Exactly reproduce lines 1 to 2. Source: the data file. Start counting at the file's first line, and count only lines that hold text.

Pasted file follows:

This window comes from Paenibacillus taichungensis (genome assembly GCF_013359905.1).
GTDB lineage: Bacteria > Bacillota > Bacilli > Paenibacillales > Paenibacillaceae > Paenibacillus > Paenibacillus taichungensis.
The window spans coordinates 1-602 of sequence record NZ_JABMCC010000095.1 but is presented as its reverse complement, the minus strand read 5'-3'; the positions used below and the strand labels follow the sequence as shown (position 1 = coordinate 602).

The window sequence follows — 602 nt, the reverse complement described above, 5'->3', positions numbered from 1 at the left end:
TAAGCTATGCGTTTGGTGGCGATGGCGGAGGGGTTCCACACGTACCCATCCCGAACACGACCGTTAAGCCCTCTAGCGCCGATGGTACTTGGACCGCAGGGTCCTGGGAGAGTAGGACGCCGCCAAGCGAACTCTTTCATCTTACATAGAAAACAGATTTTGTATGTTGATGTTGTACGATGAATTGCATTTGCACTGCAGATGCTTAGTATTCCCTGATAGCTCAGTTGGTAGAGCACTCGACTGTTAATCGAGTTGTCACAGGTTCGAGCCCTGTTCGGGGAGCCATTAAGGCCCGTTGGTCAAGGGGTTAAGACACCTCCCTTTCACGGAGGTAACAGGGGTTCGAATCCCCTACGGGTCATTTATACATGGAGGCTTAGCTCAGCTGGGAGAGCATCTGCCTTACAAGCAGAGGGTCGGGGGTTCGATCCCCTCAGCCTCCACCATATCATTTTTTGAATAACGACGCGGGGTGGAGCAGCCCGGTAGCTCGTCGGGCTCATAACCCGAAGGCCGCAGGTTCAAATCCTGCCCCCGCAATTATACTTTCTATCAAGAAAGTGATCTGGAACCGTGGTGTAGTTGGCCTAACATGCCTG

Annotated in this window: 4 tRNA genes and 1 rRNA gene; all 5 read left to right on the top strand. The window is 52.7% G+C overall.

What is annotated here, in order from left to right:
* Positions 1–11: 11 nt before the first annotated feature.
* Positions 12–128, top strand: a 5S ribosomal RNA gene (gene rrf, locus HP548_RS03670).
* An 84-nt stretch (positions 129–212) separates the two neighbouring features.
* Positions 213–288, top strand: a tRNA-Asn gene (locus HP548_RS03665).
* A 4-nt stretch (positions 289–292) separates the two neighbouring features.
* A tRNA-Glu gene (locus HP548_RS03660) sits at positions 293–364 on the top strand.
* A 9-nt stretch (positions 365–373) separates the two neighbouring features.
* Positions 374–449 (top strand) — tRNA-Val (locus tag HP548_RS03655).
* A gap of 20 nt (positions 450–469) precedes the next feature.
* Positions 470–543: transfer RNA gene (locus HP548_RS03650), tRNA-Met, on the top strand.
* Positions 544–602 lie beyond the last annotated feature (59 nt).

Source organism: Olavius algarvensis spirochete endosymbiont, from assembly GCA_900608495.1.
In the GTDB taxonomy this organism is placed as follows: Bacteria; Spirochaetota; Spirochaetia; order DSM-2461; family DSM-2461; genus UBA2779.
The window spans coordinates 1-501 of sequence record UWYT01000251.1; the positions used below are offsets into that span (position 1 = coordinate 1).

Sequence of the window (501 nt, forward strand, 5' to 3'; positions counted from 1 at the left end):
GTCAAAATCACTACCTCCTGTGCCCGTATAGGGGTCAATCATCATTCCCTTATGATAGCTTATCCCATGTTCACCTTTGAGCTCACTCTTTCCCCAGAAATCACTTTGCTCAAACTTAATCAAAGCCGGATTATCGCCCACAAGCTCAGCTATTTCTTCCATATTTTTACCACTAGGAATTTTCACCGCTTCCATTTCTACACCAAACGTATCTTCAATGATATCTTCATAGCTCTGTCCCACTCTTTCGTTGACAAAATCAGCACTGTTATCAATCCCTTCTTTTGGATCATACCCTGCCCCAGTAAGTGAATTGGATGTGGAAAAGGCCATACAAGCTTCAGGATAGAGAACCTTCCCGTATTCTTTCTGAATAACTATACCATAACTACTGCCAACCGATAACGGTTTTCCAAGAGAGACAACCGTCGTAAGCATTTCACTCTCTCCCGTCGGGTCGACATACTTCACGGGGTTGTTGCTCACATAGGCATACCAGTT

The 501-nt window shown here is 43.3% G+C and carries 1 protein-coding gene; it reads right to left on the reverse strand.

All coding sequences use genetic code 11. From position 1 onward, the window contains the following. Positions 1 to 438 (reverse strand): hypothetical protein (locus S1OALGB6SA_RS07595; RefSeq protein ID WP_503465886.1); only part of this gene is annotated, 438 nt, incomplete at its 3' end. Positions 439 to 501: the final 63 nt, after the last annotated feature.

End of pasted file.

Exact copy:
This window comes from Paenibacillus taichungensis (genome assembly GCF_013359905.1).
GTDB lineage: Bacteria > Bacillota > Bacilli > Paenibacillales > Paenibacillaceae > Paenibacillus > Paenibacillus taichungensis.